The Theosophical Forum – June 1938

I DREAMED THAT I WAS DEAD — Grace Frances Knoche

I had another dream: Coming home late one evening, tired and completely "all in," I fell asleep and dreamed that I was dead, and my body was laid carefully in a coffin, at the head of which I (my human soul?) stood, and I wondered why everybody around was so concerned over the death of a body. There was wailing and a general emotional disturbance, which I found not only annoying but really absurd. One dear friend of mine, an old schoolteacher, came up to my body, and putting her arms around the lifeless form said: "Oh, my child, you shouldn't have died, it is a terrible misfortune to see one so young and full of the promise of bright fulfilment go like this." This attitude rather shocked me. I could not understand why this kind friend did not speak to me who was standing right there, but spoke only to that poor outstretched corpse.

All this, however, was incidental, for what actually was occupying my attention was my effort to break loose from my body. Something was holding me back, and I found myself desperately tugging at a cord which seemed to be coming from my left side, presumably my heart. I jerked and pulled, struggling hard to break this cord, but something somewhere just as steadily held it firm. I cannot describe the dark torture of those few brief moments. I wanted to die, yet I could not. The cord would not break. In unspeakable agony, still pulling hard for freedom, I again looked about me, and suddenly my eyes fixed themselves upon a figure standing looking at me. It was a man of tall stature, slight of build yet carrying a tremendous reserve strength in the well-controlled body. He looked and looked, right into my eyes, and without thought I grew still, the pain in my heart lessened, my mind began to see light, and I no longer tugged at the cord. Recognising my friend of olden days, a loved Teacher, I knew what I should do. In a flash my decision was made, and with courage and an influx of quiet strength I slipped into my body head first, rose from the coffin, and walked straight to where my friend and Teacher was. No words were needed, he simply nodded and smiled, and at my salute of grateful recognition, said: "Good girl," and walked away. I knew then I had work to do and that he depended upon me to find my strength and use the gift of my life in his service.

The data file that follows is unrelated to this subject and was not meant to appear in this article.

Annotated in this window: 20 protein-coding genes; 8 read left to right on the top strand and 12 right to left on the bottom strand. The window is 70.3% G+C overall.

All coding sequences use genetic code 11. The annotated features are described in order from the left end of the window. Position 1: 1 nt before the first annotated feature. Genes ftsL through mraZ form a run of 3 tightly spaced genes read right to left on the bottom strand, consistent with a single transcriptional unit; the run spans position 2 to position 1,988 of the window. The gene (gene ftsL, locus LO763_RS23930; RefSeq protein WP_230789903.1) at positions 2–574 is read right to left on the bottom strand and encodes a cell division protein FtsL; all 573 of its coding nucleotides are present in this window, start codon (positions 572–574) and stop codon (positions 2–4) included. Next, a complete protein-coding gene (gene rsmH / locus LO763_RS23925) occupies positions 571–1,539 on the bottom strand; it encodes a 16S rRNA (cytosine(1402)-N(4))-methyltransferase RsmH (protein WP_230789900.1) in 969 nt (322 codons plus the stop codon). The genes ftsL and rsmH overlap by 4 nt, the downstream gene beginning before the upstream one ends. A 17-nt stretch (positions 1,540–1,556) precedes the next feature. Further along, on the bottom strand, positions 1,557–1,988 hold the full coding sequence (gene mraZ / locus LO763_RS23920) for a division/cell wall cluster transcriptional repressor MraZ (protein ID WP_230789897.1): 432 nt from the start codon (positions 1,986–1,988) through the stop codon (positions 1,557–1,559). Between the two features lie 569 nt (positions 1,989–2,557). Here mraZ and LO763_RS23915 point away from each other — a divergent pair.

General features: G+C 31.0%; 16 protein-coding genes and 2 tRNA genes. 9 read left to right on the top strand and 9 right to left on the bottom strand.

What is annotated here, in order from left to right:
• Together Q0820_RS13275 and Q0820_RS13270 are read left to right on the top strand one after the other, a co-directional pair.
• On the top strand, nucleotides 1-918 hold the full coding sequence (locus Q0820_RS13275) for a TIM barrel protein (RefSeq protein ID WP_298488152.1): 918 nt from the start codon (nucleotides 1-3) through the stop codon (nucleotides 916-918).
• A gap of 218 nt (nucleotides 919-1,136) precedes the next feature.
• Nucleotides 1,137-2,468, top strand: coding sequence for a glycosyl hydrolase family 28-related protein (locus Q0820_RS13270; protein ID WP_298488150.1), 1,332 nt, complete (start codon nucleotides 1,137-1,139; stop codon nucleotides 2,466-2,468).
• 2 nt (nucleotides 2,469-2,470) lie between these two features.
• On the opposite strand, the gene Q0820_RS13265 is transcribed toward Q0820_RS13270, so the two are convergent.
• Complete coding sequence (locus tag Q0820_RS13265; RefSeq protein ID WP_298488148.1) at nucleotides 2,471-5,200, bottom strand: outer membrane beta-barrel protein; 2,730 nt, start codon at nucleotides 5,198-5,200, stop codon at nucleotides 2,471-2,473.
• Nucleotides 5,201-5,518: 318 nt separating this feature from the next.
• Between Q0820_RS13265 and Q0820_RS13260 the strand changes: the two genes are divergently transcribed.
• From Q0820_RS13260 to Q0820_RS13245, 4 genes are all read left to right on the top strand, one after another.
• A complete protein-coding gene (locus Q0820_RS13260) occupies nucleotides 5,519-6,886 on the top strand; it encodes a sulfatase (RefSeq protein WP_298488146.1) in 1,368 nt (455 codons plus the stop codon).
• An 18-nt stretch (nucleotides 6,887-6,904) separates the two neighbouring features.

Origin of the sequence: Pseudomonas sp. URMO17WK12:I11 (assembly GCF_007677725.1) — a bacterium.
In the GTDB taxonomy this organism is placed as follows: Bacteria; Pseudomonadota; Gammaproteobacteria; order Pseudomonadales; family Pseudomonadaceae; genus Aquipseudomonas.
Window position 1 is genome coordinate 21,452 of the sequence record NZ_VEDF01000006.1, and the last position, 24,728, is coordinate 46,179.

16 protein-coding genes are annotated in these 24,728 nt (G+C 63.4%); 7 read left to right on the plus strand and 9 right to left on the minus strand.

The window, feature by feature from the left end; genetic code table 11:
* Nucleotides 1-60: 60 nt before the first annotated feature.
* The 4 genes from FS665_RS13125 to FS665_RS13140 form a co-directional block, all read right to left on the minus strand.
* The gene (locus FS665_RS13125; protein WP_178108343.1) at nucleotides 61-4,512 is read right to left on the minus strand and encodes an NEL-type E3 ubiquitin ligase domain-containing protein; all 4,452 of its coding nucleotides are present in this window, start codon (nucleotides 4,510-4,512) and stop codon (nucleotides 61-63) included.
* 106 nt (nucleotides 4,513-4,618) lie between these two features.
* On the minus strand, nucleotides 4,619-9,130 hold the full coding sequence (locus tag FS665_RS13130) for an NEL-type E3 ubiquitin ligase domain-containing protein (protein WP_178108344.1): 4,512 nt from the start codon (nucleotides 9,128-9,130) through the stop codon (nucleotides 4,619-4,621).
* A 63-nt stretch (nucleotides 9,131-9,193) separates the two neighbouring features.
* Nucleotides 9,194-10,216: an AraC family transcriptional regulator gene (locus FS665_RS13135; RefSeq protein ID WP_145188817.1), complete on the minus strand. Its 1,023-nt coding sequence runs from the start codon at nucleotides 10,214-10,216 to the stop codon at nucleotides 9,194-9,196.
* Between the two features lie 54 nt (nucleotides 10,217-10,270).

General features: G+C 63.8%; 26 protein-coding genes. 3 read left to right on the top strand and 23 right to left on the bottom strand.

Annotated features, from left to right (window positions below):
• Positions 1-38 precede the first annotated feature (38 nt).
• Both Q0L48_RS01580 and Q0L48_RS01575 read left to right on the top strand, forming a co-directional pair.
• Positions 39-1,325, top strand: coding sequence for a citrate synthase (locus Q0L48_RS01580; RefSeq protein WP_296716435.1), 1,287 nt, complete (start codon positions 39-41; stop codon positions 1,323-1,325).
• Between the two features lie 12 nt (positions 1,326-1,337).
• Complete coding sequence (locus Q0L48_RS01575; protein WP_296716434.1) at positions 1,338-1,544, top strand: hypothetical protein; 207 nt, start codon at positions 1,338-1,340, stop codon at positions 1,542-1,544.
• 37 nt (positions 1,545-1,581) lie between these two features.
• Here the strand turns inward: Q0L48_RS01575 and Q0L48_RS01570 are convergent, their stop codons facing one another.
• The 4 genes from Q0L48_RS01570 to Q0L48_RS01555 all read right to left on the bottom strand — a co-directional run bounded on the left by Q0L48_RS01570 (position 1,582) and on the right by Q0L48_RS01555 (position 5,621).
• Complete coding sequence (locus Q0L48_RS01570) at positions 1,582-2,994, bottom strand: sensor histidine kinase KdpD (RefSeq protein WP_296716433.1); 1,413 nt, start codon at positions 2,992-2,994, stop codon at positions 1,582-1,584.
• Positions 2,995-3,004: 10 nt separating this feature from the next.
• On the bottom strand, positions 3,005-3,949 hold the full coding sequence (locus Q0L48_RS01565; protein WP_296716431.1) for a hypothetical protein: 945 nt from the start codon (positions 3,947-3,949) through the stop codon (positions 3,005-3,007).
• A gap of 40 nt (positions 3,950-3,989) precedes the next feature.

A large percentage of persons dream vividly, and at times have what actually amount to "experiences," which lead them to investigate various cults of dream-interpretation. This can be a source of danger unless guided by the sanity of knowledge. The teachings of Theosophy, however, enable the student intelligently to study and thus interpret his dreams (if he wishes to take the time), and to receive help and sometimes a needed warning therefrom. An experience such as that sketched above is not uncommon with a certain type of student, and in the light of Theosophy it becomes interesting as illustrative of some of the teachings of the after-death state, to which we shall briefly point.